Spotlight on NPs highlights exciting achievements and activities of American Association of Nurse Practitioners (AANP) members.
A recent Washington Examiner article about efforts to gain full practice authority in Pennsylvania quoted AANP Vice President of State Government Affairs Dr. Taynin Kopanos, AANP Washington D.C. State Representative Cathy Hampton and AANP member Dr. Adele Caruso, who serves as president of the Pennsylvania Coalition of Nurse Practitioners. Kopanos used an analogy to describe how current restrictions affect NPs and their ability to care for patients in the state. “It’s like having a driver’s license but then making it illegal for you to drive unless you have a permission slip from someone in your neighborhood,” Kopanos said of the collaborative agreement requirement.
An article by the California Healthcare Foundation indicated that nurse practitioners (NPs) with full practice authority can help expand access to quality health care for patients in rural areas. Practice environments in several states were discussed, and AANP member Karen Zink, who practices in Colorado, was quoted. “The critical issue at stake is access to care for underserved populations living in remote and rural areas as well as urban centers,” Zink said. “There is a significant body of evidence showing that the expansion of nurse practitioners’ practice authority will serve these populations well, especially as health workforce shortages loom large.”
Listen to an interview with AANP Fellow Dr. Michelle Litchman about the rising costs of care for patients with diabetes. According to Litchman, many patients are now forced to choose between basic needs for themselves and their families or the insulin they need to stay healthy.
Congratulations to AANP member Dr. Vincent Guilamo-Ramos, who was recently appointed to the National Academies of Sciences, Engineering and Medicine (NASEM) ad hoc Committee on Prevention and Control of Sexually Transmitted Diseases in the United States. According to a press release about the appointment, “The 17-member committee of experts in the field was convened at the request of the U.S. Centers for Disease Control and Prevention (CDC) to study and provide direction for future public health programs, policy, and research in sexually transmitted diseases (STD) prevention and control.”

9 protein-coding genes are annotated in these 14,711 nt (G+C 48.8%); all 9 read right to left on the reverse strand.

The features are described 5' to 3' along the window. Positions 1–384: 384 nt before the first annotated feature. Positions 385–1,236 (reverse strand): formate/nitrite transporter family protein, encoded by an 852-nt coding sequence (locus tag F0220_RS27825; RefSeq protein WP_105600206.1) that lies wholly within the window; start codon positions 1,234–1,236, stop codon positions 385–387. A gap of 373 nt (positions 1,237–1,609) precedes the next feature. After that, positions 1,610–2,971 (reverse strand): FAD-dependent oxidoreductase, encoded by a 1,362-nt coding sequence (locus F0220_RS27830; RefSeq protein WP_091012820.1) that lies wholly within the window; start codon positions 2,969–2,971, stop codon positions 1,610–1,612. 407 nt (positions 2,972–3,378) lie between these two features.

AANP Immediate Past President Dr. Joyce Knestrick wrote a blog for 30 Seconds titled, Nurse Practitioner Primary Care Provider: How It Can Save You a Lot of Headaches This School Year. Knestrick said, “Having a trusted primary care provider can help keep your family healthy and sane, and NPs are a smart choice for parents on the go!”
In a local news story about NPs, AANP member Billie Madler said, “…Nurse Practitioners are seeing over 1-billion patient visits annually, and so they are filling an incredible need in meeting a demand in the healthcare industry. And that’s really where the whole profession started from, was meeting a need.”
AANP member Lindsey Brough was quoted in a local news article about ways that technology is increasing access to health care for children and helping minimize time away from class for students. Learn more about ways that telehealth is helping students and their parents in Indiana.
A Washington Post article about the importance of end-of-life directives quoted AANP member Douglas Houghton. “The best advanced directive is to name an educated person as your health-care surrogate,” said Houghton. “You need to have a real conversation with that person, and not simply write down a name on a piece of paper that you keep in a filing cabinet.”
The Cincinnati Storytellers Project presented by AANP member Marcy Fitzgerald and four other individuals that were about unexpected adventures that changed their lives. Fitzgerald spoke about ways that a friend encouraged her to embrace unexpected adventures. Learn more.
A local news report about a recent American Heart Association study on vitamin D and cardiovascular disease quoted AANP member Amanda Kallas. “Vitamin D could be checked through a blood test, and it’s as simple as following up with a healthcare provider to obtain an order for that blood test,” Kallas said.